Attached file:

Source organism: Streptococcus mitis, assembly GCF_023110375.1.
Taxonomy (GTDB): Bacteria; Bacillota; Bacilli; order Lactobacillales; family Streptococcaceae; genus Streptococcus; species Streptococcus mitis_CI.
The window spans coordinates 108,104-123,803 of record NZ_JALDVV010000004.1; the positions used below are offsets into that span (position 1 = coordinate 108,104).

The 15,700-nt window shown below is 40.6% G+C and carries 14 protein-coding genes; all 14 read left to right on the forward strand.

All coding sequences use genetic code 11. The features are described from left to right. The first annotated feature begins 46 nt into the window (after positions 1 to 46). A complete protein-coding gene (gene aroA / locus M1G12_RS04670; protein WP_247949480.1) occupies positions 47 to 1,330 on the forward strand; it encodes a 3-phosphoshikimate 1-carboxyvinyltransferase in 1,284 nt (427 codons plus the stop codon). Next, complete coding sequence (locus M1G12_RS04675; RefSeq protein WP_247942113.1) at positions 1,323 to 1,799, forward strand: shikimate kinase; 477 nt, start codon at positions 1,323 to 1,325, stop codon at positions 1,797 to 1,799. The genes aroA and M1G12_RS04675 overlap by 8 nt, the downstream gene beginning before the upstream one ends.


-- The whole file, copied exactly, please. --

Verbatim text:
Source organism: Streptococcus mitis, assembly GCF_023110375.1.
Taxonomy (GTDB): Bacteria; Bacillota; Bacilli; order Lactobacillales; family Streptococcaceae; genus Streptococcus; species Streptococcus mitis_CI.
The window spans coordinates 108,104-123,803 of record NZ_JALDVV010000004.1; the positions used below are offsets into that span (position 1 = coordinate 108,104).

The 15,700-nt window shown below is 40.6% G+C and carries 14 protein-coding genes; all 14 read left to right on the forward strand.

All coding sequences use genetic code 11. The features are described from left to right. The first annotated feature begins 46 nt into the window (after positions 1 to 46). A complete protein-coding gene (gene aroA / locus M1G12_RS04670; protein WP_247949480.1) occupies positions 47 to 1,330 on the forward strand; it encodes a 3-phosphoshikimate 1-carboxyvinyltransferase in 1,284 nt (427 codons plus the stop codon). Next, complete coding sequence (locus M1G12_RS04675; RefSeq protein WP_247942113.1) at positions 1,323 to 1,799, forward strand: shikimate kinase; 477 nt, start codon at positions 1,323 to 1,325, stop codon at positions 1,797 to 1,799. The genes aroA and M1G12_RS04675 overlap by 8 nt, the downstream gene beginning before the upstream one ends.